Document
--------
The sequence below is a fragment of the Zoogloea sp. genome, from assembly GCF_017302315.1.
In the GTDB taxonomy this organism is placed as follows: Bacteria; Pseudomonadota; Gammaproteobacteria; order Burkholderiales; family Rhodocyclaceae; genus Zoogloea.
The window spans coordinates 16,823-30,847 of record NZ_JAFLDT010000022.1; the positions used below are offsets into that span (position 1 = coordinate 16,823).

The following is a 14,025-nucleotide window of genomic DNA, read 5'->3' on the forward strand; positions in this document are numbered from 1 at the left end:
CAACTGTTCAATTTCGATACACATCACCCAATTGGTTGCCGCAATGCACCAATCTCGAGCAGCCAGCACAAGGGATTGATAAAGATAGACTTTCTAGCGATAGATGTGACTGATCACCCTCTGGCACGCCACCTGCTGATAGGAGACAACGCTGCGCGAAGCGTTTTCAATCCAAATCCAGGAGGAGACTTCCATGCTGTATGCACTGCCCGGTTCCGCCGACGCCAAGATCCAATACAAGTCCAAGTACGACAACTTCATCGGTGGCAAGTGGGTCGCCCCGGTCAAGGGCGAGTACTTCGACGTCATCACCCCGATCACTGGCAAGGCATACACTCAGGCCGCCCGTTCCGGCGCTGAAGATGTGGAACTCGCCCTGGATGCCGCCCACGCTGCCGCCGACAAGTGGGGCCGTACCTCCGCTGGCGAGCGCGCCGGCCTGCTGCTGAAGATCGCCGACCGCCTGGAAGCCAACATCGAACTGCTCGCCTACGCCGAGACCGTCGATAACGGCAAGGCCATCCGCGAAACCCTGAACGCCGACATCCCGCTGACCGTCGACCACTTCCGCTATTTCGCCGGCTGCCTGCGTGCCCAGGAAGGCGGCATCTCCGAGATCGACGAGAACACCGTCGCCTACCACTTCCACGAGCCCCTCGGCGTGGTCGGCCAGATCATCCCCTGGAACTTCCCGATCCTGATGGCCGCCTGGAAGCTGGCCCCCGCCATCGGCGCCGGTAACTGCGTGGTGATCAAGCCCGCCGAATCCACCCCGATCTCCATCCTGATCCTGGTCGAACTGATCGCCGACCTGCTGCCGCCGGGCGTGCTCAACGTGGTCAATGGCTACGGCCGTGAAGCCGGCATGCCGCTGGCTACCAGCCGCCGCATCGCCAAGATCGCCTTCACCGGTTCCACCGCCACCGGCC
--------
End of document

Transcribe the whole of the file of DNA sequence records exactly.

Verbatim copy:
The sequence below is a fragment of the Zoogloea sp. genome, from assembly GCF_017302315.1.
In the GTDB taxonomy this organism is placed as follows: Bacteria; Pseudomonadota; Gammaproteobacteria; order Burkholderiales; family Rhodocyclaceae; genus Zoogloea.
The window spans coordinates 16,823-30,847 of record NZ_JAFLDT010000022.1; the positions used below are offsets into that span (position 1 = coordinate 16,823).

The following is a 14,025-nucleotide window of genomic DNA, read 5'->3' on the forward strand; positions in this document are numbered from 1 at the left end:
CAACTGTTCAATTTCGATACACATCACCCAATTGGTTGCCGCAATGCACCAATCTCGAGCAGCCAGCACAAGGGATTGATAAAGATAGACTTTCTAGCGATAGATGTGACTGATCACCCTCTGGCACGCCACCTGCTGATAGGAGACAACGCTGCGCGAAGCGTTTTCAATCCAAATCCAGGAGGAGACTTCCATGCTGTATGCACTGCCCGGTTCCGCCGACGCCAAGATCCAATACAAGTCCAAGTACGACAACTTCATCGGTGGCAAGTGGGTCGCCCCGGTCAAGGGCGAGTACTTCGACGTCATCACCCCGATCACTGGCAAGGCATACACTCAGGCCGCCCGTTCCGGCGCTGAAGATGTGGAACTCGCCCTGGATGCCGCCCACGCTGCCGCCGACAAGTGGGGCCGTACCTCCGCTGGCGAGCGCGCCGGCCTGCTGCTGAAGATCGCCGACCGCCTGGAAGCCAACATCGAACTGCTCGCCTACGCCGAGACCGTCGATAACGGCAAGGCCATCCGCGAAACCCTGAACGCCGACATCCCGCTGACCGTCGACCACTTCCGCTATTTCGCCGGCTGCCTGCGTGCCCAGGAAGGCGGCATCTCCGAGATCGACGAGAACACCGTCGCCTACCACTTCCACGAGCCCCTCGGCGTGGTCGGCCAGATCATCCCCTGGAACTTCCCGATCCTGATGGCCGCCTGGAAGCTGGCCCCCGCCATCGGCGCCGGTAACTGCGTGGTGATCAAGCCCGCCGAATCCACCCCGATCTCCATCCTGATCCTGGTCGAACTGATCGCCGACCTGCTGCCGCCGGGCGTGCTCAACGTGGTCAATGGCTACGGCCGTGAAGCCGGCATGCCGCTGGCTACCAGCCGCCGCATCGCCAAGATCGCCTTCACCGGTTCCACCGCCACCGGCC